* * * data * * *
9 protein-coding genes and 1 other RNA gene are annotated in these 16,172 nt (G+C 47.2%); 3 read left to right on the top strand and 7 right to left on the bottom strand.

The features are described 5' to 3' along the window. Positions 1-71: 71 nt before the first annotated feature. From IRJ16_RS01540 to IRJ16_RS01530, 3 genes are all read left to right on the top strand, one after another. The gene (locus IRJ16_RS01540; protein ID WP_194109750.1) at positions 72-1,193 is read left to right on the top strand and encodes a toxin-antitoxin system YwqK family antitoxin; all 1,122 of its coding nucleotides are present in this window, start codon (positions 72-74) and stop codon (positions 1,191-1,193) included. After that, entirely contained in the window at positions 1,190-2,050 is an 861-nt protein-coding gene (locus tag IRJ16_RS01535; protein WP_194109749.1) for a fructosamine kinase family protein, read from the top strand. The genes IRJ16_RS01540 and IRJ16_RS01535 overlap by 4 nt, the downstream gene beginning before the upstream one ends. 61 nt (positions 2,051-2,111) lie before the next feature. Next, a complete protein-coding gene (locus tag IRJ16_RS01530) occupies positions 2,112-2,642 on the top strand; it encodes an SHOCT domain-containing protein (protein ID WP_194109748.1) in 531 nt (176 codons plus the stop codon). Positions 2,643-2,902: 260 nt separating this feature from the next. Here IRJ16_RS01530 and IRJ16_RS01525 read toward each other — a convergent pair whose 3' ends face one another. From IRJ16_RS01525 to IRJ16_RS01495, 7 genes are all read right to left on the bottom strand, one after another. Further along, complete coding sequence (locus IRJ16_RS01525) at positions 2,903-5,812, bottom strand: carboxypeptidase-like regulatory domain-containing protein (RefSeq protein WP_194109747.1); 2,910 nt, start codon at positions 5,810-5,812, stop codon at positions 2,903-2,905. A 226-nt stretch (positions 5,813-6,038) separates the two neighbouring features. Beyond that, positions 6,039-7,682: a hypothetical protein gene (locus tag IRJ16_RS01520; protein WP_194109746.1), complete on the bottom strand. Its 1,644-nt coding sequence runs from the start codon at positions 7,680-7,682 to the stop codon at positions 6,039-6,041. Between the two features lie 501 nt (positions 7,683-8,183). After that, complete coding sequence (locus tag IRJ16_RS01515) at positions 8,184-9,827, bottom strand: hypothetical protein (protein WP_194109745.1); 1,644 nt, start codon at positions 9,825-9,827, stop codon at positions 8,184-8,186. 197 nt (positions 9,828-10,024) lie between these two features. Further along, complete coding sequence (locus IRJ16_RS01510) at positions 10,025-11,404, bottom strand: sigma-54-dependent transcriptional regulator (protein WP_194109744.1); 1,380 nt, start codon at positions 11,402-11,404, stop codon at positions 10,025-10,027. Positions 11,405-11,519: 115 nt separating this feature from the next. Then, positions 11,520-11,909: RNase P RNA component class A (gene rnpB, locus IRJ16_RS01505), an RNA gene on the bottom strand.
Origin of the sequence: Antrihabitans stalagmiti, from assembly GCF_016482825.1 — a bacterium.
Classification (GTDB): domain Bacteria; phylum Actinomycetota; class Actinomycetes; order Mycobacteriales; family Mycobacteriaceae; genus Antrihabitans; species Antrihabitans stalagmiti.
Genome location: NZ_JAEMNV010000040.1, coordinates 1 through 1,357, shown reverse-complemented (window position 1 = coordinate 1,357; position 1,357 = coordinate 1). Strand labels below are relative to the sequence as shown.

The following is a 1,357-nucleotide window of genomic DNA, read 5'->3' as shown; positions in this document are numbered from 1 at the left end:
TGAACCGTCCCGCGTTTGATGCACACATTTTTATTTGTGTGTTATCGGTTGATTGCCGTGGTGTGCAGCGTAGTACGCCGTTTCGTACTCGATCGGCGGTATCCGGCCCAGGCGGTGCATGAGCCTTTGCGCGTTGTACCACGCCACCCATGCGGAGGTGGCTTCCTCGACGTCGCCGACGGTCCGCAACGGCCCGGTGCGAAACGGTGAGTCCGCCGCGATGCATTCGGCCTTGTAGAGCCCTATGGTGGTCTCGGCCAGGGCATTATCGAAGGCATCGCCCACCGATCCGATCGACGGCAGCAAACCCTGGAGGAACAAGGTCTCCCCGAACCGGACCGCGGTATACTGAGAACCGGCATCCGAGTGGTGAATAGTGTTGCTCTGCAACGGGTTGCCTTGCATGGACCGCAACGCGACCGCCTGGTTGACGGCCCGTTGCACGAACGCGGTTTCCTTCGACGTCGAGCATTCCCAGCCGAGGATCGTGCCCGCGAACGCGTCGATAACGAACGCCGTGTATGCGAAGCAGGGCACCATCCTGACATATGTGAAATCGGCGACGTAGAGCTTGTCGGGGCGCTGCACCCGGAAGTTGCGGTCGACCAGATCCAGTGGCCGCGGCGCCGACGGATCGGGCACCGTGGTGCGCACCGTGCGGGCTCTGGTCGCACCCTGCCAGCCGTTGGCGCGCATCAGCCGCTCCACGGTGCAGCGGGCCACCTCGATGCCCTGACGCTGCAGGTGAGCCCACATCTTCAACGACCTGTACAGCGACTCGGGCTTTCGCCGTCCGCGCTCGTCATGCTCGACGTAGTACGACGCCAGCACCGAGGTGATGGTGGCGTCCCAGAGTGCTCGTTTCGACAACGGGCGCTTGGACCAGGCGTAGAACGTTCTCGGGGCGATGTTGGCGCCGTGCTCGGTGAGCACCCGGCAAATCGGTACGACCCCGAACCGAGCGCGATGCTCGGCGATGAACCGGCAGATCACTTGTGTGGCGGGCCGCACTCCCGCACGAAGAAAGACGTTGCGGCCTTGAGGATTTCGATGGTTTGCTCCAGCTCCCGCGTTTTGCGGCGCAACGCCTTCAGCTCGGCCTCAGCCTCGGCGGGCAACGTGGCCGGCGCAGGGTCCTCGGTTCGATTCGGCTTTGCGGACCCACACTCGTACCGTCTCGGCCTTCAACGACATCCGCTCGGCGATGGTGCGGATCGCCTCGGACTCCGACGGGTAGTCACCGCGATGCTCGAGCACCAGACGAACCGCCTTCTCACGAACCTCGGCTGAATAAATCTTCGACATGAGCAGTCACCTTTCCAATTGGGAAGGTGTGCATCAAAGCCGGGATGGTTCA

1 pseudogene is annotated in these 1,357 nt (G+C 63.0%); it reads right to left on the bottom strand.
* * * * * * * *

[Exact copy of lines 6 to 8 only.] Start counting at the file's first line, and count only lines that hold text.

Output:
The following is a 1,357-nucleotide window of genomic DNA, read 5'->3' as shown; positions in this document are numbered from 1 at the left end:
TGAACCGTCCCGCGTTTGATGCACACATTTTTATTTGTGTGTTATCGGTTGATTGCCGTGGTGTGCAGCGTAGTACGCCGTTTCGTACTCGATCGGCGGTATCCGGCCCAGGCGGTGCATGAGCCTTTGCGCGTTGTACCACGCCACCCATGCGGAGGTGGCTTCCTCGACGTCGCCGACGGTCCGCAACGGCCCGGTGCGAAACGGTGAGTCCGCCGCGATGCATTCGGCCTTGTAGAGCCCTATGGTGGTCTCGGCCAGGGCATTATCGAAGGCATCGCCCACCGATCCGATCGACGGCAGCAAACCCTGGAGGAACAAGGTCTCCCCGAACCGGACCGCGGTATACTGAGAACCGGCATCCGAGTGGTGAATAGTGTTGCTCTGCAACGGGTTGCCTTGCATGGACCGCAACGCGACCGCCTGGTTGACGGCCCGTTGCACGAACGCGGTTTCCTTCGACGTCGAGCATTCCCAGCCGAGGATCGTGCCCGCGAACGCGTCGATAACGAACGCCGTGTATGCGAAGCAGGGCACCATCCTGACATATGTGAAATCGGCGACGTAGAGCTTGTCGGGGCGCTGCACCCGGAAGTTGCGGTCGACCAGATCCAGTGGCCGCGGCGCCGACGGATCGGGCACCGTGGTGCGCACCGTGCGGGCTCTGGTCGCACCCTGCCAGCCGTTGGCGCGCATCAGCCGCTCCACGGTGCAGCGGGCCACCTCGATGCCCTGACGCTGCAGGTGAGCCCACATCTTCAACGACCTGTACAGCGACTCGGGCTTTCGCCGTCCGCGCTCGTCATGCTCGACGTAGTACGACGCCAGCACCGAGGTGATGGTGGCGTCCCAGAGTGCTCGTTTCGACAACGGGCGCTTGGACCAGGCGTAGAACGTTCTCGGGGCGATGTTGGCGCCGTGCTCGGTGAGCACCCGGCAAATCGGTACGACCCCGAACCGAGCGCGATGCTCGGCGATGAACCGGCAGATCACTTGTGTGGCGGGCCGCACTCCCGCACGAAGAAAGACGTTGCGGCCTTGAGGATTTCGATGGTTTGCTCCAGCTCCCGCGTTTTGCGGCGCAACGCCTTCAGCTCGGCCTCAGCCTCGGCGGGCAACGTGGCCGGCGCAGGGTCCTCGGTTCGATTCGGCTTTGCGGACCCACACTCGTACCGTCTCGGCCTTCAACGACATCCGCTCGGCGATGGTGCGGATCGCCTCGGACTCCGACGGGTAGTCACCGCGATGCTCGAGCACCAGACGAACCGCCTTCTCACGAACCTCGGCTGAATAAATCTTCGACATGAGCAGTCACCTTTCCAATTGGGAAGGTGTGCATCAAAGCCGGGATGGTTCA

1 pseudogene is annotated in these 1,357 nt (G+C 63.0%); it reads right to left on the bottom strand.